Phillips, who visited the ISS in 2001, will serve as flight engineer and as
NASA ISS science officer during Expedition 11. Krikalev served as flight
engineer on the very first ISS crew and did duty tours aboard the Russian
Mir space station in the late 1980s and early 1990s. By the time his
Expedition 11 stay is over, he'll have spent more time in space than any
other human

* Echo team establishes AO-51 Operations Group: AMSAT-NA has announced that
the Echo (AO-51) Command Team has set up an AO-51 Operations Group to help
monitor the satellite and develop operational schedules. Members were
selected based on their interest and participation in the varied modes
available via Echo and on their active membership in an AMSAT organization.
Current members are Mike Kingery, KE4AZN; Drew Glassbrenner, KO4MA; Clare
Fowler, VE3NPC, and Roy Welch, W0SL. The AO-51 Operations Group invites
users' requests or suggestions on the Echo schedule, preferably before the
team begins work on the next schedule. The team typically starts setting up
the next schedule two weeks before the end of the previous month. Contact
the AO-51 Operations Group via e-mail <>;.--AMSAT News

* Emergency communication volunteers watch over California marathon: While
most of Huntington Beach, California slept early Sunday morning, February 6,
a team of Huntington Beach Radio Amateur Civil Emergency Service (RACES) and
Community Emergency Response Team (CERT) radio communications volunteers
began to deploy along the 26.2 mile course of the Pacific Shoreline
Marathon. The mission of the radio volunteers: To help ensure a safe and fun
event for all participants and spectators. For the fourth consecutive year,
RACES and CERT personnel were on-hand to provide instant communications to
authorities in case an emergency happened during the marathon. Improvements
in the Amateur Radio "safety net" for this year's race included having a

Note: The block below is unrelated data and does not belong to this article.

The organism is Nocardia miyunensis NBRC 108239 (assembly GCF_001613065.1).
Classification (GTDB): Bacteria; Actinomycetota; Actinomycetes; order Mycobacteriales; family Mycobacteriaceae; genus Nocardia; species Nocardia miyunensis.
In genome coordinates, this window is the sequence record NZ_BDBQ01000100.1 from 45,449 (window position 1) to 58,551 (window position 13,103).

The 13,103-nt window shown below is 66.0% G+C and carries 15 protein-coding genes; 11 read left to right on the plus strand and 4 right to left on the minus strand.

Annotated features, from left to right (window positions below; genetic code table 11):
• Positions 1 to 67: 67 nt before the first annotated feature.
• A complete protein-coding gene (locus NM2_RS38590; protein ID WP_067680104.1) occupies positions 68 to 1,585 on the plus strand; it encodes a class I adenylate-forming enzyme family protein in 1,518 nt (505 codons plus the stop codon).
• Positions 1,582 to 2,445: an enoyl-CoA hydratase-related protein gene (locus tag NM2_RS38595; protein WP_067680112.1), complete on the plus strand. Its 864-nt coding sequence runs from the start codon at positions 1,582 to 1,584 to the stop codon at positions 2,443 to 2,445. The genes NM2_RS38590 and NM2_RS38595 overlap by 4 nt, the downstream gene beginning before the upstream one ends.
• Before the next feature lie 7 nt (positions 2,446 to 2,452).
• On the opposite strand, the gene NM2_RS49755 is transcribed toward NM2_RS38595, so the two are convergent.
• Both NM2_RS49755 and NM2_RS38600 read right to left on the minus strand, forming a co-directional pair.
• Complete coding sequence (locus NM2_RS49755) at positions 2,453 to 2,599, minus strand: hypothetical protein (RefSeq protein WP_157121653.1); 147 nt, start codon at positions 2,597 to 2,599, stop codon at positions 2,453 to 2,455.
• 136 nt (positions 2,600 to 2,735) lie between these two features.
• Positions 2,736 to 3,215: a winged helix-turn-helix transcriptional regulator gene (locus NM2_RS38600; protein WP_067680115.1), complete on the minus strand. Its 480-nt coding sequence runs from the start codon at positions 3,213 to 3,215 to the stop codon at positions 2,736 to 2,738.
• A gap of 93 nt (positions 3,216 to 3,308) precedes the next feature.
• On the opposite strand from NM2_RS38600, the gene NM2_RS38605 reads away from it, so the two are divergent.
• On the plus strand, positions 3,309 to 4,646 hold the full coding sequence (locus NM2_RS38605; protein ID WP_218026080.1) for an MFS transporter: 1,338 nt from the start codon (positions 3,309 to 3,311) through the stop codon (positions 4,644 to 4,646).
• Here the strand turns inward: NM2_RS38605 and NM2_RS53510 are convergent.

communications volunteer "shadowing" medical personnel in the medical aid
tents. Huntington Beach RACES team member John Cerecedes, KE6OAQ, was among
the runners.

* Peter Lake, ZL2AZ, is new IARU Region 3 Director: The International
Amateur Radio Union (IARU) Region 3 Directors have named Peter Lake, ZL2AZ
(ex-ZL1AIZ, 5W1BZ and ZL2AZI), to fill the vacancy on the board that
resulted from the death in January of Chairman Peter Naish, VK2BPN. Lake
took office February 2. On February 4 the Region 3 Directors agreed
unanimously to appoint Young-Soon Park, HL1IFM, as chairman of the Region 3

The ARRL Letter is published Fridays, 50 times each year, by the American
Radio Relay League--The National Association For Amateur Radio--225 Main St,
Newington, CT 06111; tel 860-594-0200; fax 860-594-0259;
<>. Jim Haynie, W5JBP, President.

The ARRL Letter offers a weekly e-mail digest of essential news of interest
to active amateurs. The ARRL Letter strives to be timely, accurate, concise,
and readable. Visit ARRLWeb <> for the latest news,
updated as it happens. The ARRL Web site <> offers
access to news, informative features and columns. ARRL Audio News
<> is a weekly "ham radio newscast"
compiled from The ARRL Letter.

Material from The ARRL Letter may be republished or reproduced in whole or
in part in any form without additional permission. Credit must be given to
The ARRL Letter and The American Radio Relay League.

==>Delivery problems (ARRL member direct delivery only!):
==>Editorial questions or comments: Rick Lindquist, N1RL,
==>ARRL News on the Web: <>
==>ARRL Audio News: <> or call

==>How to Get The ARRL Letter

The ARRL Letter is available to ARRL members free of charge directly from
ARRL HQ. To subscribe, unsubscribe or change your address for e-mail
ARRL members first must register on the Members Only Web Site
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The ARRL Letter also is available to all, free of charge, from these

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The ARRL Letter

The ARRL Letter offers a weekly summary of essential news of interest to active amateurs that is available in advance of publication in QST, our official journal. The ARRL Letter strives to be timely, accurate, concise and readable.

Much of the ARRL Letter content is also available in audio form in ARRL Audio News.

Material from The ARRL Letter may be republished or reproduced in whole or in part in any form without additional permission. Credit must be given to The ARRL Letter and The American Radio Relay League.

Back issues published since 2000 are available on this page. If you wish to subscribe via e-mail, simply log on to the ARRL Web site, click on Edit Your Profile at the top, then click on Edit Email Subscriptions. Check the box next to The ARRL email newsletter, the ARRL Letter and you will receive each weekly issue in HTML format. You can unsubscribe at any time.